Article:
Tactile-based Object Retrieval from Granular Media

*Equal contribution, 1Columbia University, 2Stanford University

GEOTACT retrieving buried objects from granular media.

35 objects (7 training + 28 unseen) that GEOTACT can successfully retrieve.


We introduce GEOTACT, a robotic manipulation method capable of retrieving objects buried in granular media. This is a challenging task due to the need to interact with granular media, and doing so based exclusively on tactile feedback, since a buried object can be completely hidden from vision. Tactile feedback is in itself challenging in this context, due to ubiquitous contact with the surrounding media, and the inherent noise level induced by the tactile readings. To address these challenges, we use a learning method trained end-to-end with simulated sensor noise. We show that our problem formulation leads to the natural emergence of learned pushing behaviors that the manipulator uses to reduce uncertainty and funnel the object to a stable grasp despite spurious and noisy tactile readings. We also introduce a training curriculum that enables learning these behaviors in simulation, followed by zero-shot transfer to real hardware. To the best of our knowledge, GEOTACT is the first method to reliably retrieve a number of different objects from a granular environment, doing so on real hardware and with integrated tactile sensing.



      title={Tactile-based Object Retrieval from Granular Media},
      author={Xu, Jingxi and Jia, Yinsen and Yang, Dongxiao and Meng, Patrick and Zhu, Xinyue and Guo, Zihan and Song, Shuran and Ciocarlie, Matei},
      journal={arXiv preprint arXiv:2402.04536},

Questions & Answers

What is your tactile sensor?

We use the DISCO tactile finger (arXiv, video, blog post), a multi-curved optics-based tactile finger with all-around sensing coverage. It uses overlapping signals from light emitters and receivers embedded in a transparent waveguide layer. Its streamlined shapes allow smooth movement and its large sensing coverage is critical for manipulation inside granular media because contacts come from every angle.

What is the tactile observation into your policy?

The tactile observation is a a sequence of contact locations and net forces from the last ten steps.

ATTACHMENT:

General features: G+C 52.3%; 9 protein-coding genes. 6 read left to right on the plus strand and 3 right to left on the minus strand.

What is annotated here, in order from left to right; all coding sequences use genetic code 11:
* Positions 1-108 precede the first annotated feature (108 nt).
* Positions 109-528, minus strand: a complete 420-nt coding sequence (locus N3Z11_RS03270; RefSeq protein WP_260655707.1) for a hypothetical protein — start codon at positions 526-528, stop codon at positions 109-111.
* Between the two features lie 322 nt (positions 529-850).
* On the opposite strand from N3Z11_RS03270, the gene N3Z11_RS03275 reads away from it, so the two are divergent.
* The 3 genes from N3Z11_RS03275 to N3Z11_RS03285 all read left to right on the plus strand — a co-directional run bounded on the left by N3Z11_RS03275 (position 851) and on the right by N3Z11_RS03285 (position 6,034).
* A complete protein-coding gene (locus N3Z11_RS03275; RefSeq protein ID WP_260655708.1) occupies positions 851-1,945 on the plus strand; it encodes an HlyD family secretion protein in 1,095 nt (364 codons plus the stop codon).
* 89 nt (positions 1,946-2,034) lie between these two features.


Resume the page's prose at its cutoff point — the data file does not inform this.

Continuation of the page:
When does your policy fail?

Our policy often fails on rounded shapes (e.g., ball, tomato soup can) when deployed on the real robot. A successful grasp of these two objects is extremely sensitive to sensor error, due to their rounded shape. Our policy locates both objects well, but the gripper simply often squeezes them out during closing.

Another common failure case of our policy on the real robot is due to a thin layer of granules stuck between the target object and the finger. When this happens, due to the low friction coefficient with the granules, the object will slip out of the formed grasp.

See here for video demonstrations of the two failure cases above.

Individual Object Demonstrations
All videos are 1X speed.

Our method is trained on a set of seven objects. It is then evaluated quantitatively (ten attempts on each object) on both the set of seven training objects and a set of six previously unseen objects. In additional testing, we also show that our method can work on an extended set of 22 unseen objects with at most three attempts per object.

7 Training Objects

Cube (52.4g)

Long Cuboid (75.2g)

Ball (36.6g)

Pentagram (16.6g)

L-shape (98.2g)

Tomato Soup Can (335g)

Potted Meat Can (365g)

6 Unseen Objects

Clamp (35.7g)

Toy Banana (15.0g)

Utility Knife (217.4g)

Screw Driver (94.6g)

Chocolate Box (19.9g)

Coconut Water Can (67.3g)

22 Additional Unseen Objects with Limited Testing


Coke Can


EMG Armband

Green Screw Driver


Joy Stick

Lego Toy

Memory Card

Mini Computer


Oil Bottle



Sugar Box

Tape Measure

Toy Bolt

Toy Bread

Toy Eggplant

Toy Lion

Toy Power Drill

Water Bottle


We would like to thank Eric Chang and Amr El-Azizi for their support on the DISCO tactile finger. We would like to thank Zhenjia Xu for his help with the granular media simulation. This material is based upon work supported by the National Science Foundation under Award No. CMMI-2037101, and the Office of Naval Research under grant N00014-21-1-4010. Any opinions, findings and conclusions or recommendations expressed in this material are those of the author(s) and do not necessarily reflect the views of the National Science Foundation or the Office of Naval Research.